But in the end, finger pointing doesn’t get us any closer to a Crawford vs Spence superfight that the sport so richly desires. What it will take is the two rival entities negotiating a deal that involves network cooperation, as Crawford is signed with ESPN until 2025 and Spence is tied to PBC. Unfortunately for Crawford and Arum, Spence and Haymon have all the options that they don’t due to their association with PBC, as bouts against Shawn Porter, Keith Thurman, and Manny Pacquiao are significantly easier to make, and also much lower risk match-ups.
For the co-feature bout of the evening, Teofimo Lopez shined once again in knocking out former lightweight title challenger Edis Tatli in five rounds with a body shot. Lopez was in control throughout, although he did struggle to find Tatli in the early rounds as the rangy veteran used his jab and footwork to stay out of harms way. Lopez began to find the target in the fourth round as he stunned Tatli with a series of punches, and in the fifth he landed a straight right to the body that put the Finnish veteran down for the count. Tatli didn’t bother to beat the count, and lost his first ever fight inside the distance. With the win, Lopez improved to 13-0, 11 KOs and looks forward to a potential main event in Madison Square Garden later this year.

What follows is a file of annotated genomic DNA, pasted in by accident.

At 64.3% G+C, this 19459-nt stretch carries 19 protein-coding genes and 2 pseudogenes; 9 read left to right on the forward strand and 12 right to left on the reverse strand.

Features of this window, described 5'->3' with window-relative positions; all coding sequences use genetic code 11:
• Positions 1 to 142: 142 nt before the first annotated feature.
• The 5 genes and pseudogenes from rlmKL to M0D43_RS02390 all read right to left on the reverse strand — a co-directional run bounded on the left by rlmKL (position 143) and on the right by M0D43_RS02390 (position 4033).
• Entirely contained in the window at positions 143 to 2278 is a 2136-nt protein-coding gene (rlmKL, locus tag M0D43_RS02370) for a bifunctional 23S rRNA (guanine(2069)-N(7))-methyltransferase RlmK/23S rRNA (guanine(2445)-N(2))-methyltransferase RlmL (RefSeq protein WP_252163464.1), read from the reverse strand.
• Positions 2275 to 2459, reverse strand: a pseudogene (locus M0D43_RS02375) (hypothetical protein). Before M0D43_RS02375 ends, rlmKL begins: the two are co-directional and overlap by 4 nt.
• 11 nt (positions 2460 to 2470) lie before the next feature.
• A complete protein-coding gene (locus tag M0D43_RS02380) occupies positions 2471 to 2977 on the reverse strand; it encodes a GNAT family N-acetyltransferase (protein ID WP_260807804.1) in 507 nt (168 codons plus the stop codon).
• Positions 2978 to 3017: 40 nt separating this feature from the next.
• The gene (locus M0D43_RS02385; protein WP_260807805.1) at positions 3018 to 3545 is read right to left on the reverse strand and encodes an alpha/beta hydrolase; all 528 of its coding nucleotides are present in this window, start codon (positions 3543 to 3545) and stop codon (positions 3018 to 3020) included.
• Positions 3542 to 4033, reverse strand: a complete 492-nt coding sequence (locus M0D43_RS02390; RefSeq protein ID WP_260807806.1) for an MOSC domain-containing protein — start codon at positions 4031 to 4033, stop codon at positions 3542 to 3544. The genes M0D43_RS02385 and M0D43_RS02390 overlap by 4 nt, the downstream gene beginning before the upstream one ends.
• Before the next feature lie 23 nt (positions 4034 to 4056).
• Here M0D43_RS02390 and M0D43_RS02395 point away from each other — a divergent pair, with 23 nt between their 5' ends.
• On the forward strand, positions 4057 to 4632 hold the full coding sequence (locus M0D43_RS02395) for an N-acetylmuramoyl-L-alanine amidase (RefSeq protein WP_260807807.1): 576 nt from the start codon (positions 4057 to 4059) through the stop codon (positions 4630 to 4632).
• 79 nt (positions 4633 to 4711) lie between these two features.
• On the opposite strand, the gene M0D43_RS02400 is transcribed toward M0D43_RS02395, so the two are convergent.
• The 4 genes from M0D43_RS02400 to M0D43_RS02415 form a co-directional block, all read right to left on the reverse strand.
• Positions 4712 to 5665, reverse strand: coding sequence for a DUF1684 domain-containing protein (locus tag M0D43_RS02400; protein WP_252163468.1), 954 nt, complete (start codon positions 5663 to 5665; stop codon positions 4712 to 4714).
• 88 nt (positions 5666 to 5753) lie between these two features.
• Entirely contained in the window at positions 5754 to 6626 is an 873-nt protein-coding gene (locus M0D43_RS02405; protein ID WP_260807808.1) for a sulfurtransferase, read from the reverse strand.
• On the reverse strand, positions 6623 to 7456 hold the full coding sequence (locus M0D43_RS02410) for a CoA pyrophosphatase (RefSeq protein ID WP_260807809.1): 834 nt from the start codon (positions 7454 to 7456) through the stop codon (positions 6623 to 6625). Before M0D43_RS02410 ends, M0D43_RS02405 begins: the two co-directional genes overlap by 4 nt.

After the fight, Lopez had the following message: “I want a world title shot next. That’s what I want. We promised to take over the show, and once again, I took it over. I’m ready for Richard Commey or the WBC title [Luke Campbell]. As long as it’s for a title, I am ready to go. No one can take my power.”
In his second outing in the big arena at Madison Square Garden, unbeaten featherweight standout Shakur Stevenson dominated former 130-lb title challenger Christopher Diaz en route to a clear cut unanimous decision. Stevenson controlled the fight from long range throughout, working his left hand through every angle, body and head. Stevenson appeared to have Diaz in a bit of trouble in the 6th, but wasn’t able to finish his man as Diaz became increasingly hesitant to engage in the latter rounds. The Fight City scored the fight 100-90 for the 2016 Olympic Silver Medalist, as did Julie Lederman. Judges Kevin Morgan and Joseph Pasquale had it 99-91 and 98-92, respectively.
“Listen, I want all the champions at 126 pounds. Josh Warrington is someone I want to fight. I am ready.” Stevenson, who is currently ranked eight by the IBF, will have to wait for Warrington-Kid Galahad to unfold in June, but with his performance Shakur certainly appears ready to take on the best at 126.